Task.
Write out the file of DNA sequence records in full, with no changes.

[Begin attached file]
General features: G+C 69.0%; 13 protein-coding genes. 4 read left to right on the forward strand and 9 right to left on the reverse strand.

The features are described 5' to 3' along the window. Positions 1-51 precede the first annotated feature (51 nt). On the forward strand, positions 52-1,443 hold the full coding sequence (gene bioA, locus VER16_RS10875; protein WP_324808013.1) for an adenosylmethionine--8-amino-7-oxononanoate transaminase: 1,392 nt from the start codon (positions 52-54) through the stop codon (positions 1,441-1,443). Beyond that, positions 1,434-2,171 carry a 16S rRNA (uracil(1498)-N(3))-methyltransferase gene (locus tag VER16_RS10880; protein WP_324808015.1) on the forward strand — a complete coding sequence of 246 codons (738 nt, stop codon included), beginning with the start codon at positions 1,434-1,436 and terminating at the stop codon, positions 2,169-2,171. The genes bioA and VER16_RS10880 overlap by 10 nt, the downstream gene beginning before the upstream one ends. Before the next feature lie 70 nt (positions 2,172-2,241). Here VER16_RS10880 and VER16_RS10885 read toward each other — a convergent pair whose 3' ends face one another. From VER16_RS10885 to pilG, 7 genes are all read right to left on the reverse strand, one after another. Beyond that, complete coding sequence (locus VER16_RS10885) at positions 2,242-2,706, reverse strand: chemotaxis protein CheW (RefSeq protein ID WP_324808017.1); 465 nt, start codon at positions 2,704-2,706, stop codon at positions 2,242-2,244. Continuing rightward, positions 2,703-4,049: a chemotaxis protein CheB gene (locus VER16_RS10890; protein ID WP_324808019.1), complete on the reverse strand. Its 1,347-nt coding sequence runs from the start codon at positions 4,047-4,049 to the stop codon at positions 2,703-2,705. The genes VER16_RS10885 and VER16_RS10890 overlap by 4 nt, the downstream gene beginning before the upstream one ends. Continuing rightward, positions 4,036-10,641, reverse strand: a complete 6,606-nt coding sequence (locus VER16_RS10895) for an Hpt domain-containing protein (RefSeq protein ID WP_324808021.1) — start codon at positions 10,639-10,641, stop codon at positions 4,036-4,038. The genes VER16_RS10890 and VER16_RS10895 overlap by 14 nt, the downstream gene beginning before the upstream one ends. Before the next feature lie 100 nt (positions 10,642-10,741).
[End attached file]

General features: G+C 69.0%; 13 protein-coding genes. 4 read left to right on the forward strand and 9 right to left on the reverse strand.

The features are described 5' to 3' along the window. Positions 1-51 precede the first annotated feature (51 nt). On the forward strand, positions 52-1,443 hold the full coding sequence (gene bioA, locus VER16_RS10875; protein WP_324808013.1) for an adenosylmethionine--8-amino-7-oxononanoate transaminase: 1,392 nt from the start codon (positions 52-54) through the stop codon (positions 1,441-1,443). Beyond that, positions 1,434-2,171 carry a 16S rRNA (uracil(1498)-N(3))-methyltransferase gene (locus tag VER16_RS10880; protein WP_324808015.1) on the forward strand — a complete coding sequence of 246 codons (738 nt, stop codon included), beginning with the start codon at positions 1,434-1,436 and terminating at the stop codon, positions 2,169-2,171. The genes bioA and VER16_RS10880 overlap by 10 nt, the downstream gene beginning before the upstream one ends. Before the next feature lie 70 nt (positions 2,172-2,241). Here VER16_RS10880 and VER16_RS10885 read toward each other — a convergent pair whose 3' ends face one another. From VER16_RS10885 to pilG, 7 genes are all read right to left on the reverse strand, one after another. Beyond that, complete coding sequence (locus VER16_RS10885) at positions 2,242-2,706, reverse strand: chemotaxis protein CheW (RefSeq protein ID WP_324808017.1); 465 nt, start codon at positions 2,704-2,706, stop codon at positions 2,242-2,244. Continuing rightward, positions 2,703-4,049: a chemotaxis protein CheB gene (locus VER16_RS10890; protein ID WP_324808019.1), complete on the reverse strand. Its 1,347-nt coding sequence runs from the start codon at positions 4,047-4,049 to the stop codon at positions 2,703-2,705. The genes VER16_RS10885 and VER16_RS10890 overlap by 4 nt, the downstream gene beginning before the upstream one ends. Continuing rightward, positions 4,036-10,641, reverse strand: a complete 6,606-nt coding sequence (locus VER16_RS10895) for an Hpt domain-containing protein (RefSeq protein ID WP_324808021.1) — start codon at positions 10,639-10,641, stop codon at positions 4,036-4,038. The genes VER16_RS10890 and VER16_RS10895 overlap by 14 nt, the downstream gene beginning before the upstream one ends. Before the next feature lie 100 nt (positions 10,642-10,741).